I think an 8N would be perfect for me but there about 50 other tractors that would be perfect for me too.

  6. #16
    Join Date
    Dec 2002
    Posts
    786

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    I may raise some cattle. Plus I'll need a post hole auger to do landscape plantings and fencing. Some mowing of the ditch and some paths around the property where the cattle don't graze. Pushing snow. Moving large rocks for landscaping. And, of course, taking the grand kids for rides on a wagon.
    ===============================================

    Sounds like the 8n would work for you if you like the tractor. Some plus's for the 8n are easy to work on and easy to find parts. Very easy to get on an off. {Remember you will be an old man some day.} Beautiful little tractor.
    Now, like I said before, one of the little diesels will work circles around them so I guess it depends how much you want to spend and whether you want to work very fast or not. All the big names, Ford, JD, Case have their small tractors built in Asia or Russia. JD's are made by Yanmar. If you buy one without Ford, Case, JD name on it, you may never find parts for it. People are buying containers full of these little used foreign tractors from Asia and they sell pretty cheap but there aren't any parts for some of them. If you look at some that have rice paddy tires, you can bet they have been imported. The rice tires have the very tall cleats.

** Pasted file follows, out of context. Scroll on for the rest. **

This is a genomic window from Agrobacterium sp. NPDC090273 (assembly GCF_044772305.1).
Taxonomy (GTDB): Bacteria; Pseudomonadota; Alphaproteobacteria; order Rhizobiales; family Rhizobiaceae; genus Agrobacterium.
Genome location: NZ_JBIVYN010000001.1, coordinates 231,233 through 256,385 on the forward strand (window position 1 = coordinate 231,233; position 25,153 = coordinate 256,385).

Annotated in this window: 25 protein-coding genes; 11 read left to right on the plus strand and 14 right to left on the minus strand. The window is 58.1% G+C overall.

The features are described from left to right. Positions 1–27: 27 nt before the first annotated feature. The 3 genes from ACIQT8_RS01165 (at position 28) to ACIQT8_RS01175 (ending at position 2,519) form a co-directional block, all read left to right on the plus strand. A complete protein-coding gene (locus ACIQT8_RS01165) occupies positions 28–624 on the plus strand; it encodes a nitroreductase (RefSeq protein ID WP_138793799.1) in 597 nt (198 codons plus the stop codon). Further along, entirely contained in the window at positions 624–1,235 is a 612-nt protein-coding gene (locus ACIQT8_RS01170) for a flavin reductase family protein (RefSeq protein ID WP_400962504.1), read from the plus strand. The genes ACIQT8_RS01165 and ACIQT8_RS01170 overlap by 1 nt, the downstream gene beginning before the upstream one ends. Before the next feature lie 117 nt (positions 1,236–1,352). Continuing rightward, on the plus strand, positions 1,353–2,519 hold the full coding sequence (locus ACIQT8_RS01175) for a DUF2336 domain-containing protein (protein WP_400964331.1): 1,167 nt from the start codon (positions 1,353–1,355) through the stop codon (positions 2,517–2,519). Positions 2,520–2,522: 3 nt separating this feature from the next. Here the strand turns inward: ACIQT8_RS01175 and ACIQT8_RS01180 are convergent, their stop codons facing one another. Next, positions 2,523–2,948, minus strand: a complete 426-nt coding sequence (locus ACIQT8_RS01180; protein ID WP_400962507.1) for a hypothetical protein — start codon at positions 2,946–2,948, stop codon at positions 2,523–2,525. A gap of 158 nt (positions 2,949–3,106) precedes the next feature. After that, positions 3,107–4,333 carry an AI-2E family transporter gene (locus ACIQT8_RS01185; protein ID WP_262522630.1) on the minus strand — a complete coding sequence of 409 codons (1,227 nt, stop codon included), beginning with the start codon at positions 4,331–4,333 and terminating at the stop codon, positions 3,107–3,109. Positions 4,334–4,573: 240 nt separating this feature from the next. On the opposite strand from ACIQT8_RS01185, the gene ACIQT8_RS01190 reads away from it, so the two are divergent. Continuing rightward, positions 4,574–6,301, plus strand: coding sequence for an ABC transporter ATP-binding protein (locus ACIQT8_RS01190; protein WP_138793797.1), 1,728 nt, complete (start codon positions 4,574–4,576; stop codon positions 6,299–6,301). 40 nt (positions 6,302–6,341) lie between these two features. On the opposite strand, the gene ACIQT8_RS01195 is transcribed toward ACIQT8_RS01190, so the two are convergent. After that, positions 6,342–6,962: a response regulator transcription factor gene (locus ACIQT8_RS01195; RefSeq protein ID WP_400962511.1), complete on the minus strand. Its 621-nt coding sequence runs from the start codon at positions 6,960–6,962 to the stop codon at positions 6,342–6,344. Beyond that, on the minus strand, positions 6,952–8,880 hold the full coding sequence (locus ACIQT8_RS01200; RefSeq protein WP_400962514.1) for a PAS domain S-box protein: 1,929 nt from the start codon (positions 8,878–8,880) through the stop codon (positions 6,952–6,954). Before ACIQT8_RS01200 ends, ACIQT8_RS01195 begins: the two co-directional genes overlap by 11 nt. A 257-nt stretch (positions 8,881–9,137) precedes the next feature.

Michael

  7. #17
    Join Date
    Feb 2005
    Location
    gettysburg pa.
    Posts
    708

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    i would do more reading on trators. and i would not wait for that super deal everyone talks about. because what ever you get and pay for it some one will aways know where you could have gotten one cheaper.
    i told all those in the know i needed a tractor. could not find one did not hear from any of the xperts. i went to an sale and bought the d14 for $2750 . then they all came out of the wood work saying i paid too much.
    so the point to all of that rambeling is find one. check it out. if it looks good and you can aford it buy it and use it.

  8. #18
    Join Date
    Jan 2003
    Location
    Jacksonville, Florida
    Posts
    665

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    My inlaws farm in south Georgia is a small piece (26 acres) of what used to be a nice sized farm. We have a guy cutting hay on it, and he pays the taxes, plus sends a check to my mother in law every year before starting to mow. It isn't much, but it keeps her from having to pay the taxes and bush hogging the fields.
    My 13hp diesel Ford will outwork a 25hp gas tractor. 4x4 increases the box blade capacity by at least 35% when leveling piles of dirt. That is probably also true of snow removal, but not sure, since we try not to import that stuff into this area of the country.
    David from jax

    David from jax

    [This message has been edited by sandman2234 (edited 05-31-2005).]
    A serious accident is one that money can't fix.

  9. #19
    Join Date
    Sep 2001
    Posts
    2,332

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    Well, like I said, there are about 50 tractors that would meet my needs.

    I found a couple of Allis-Chalmers that sound good and look OK plus the prices are $1500 so that's right too.

    The one I'm more interested in is a WD45. That would do some work!

    Now I just need to know if the attachments are plentiful in this area.

    Ford N's and John Deeres are terribly expensive in this area (and probably all over).

    A guy wants $3950 for his un-exceptional 1950 8N. He can keep it.

    Tractor shopping is fun!

    [This message has been edited by pgmrdan (edited 05-31-2005).]

  10. #20
    Join Date
    Jul 2003
    Location
    Vici, Ok.
    Posts
    1,197

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    Dan, I have a 49 model WD, it will work circles around the old 9N. It also has a frontend loader. James

    [This message has been edited by J. Randall (edited 05-31-2005).]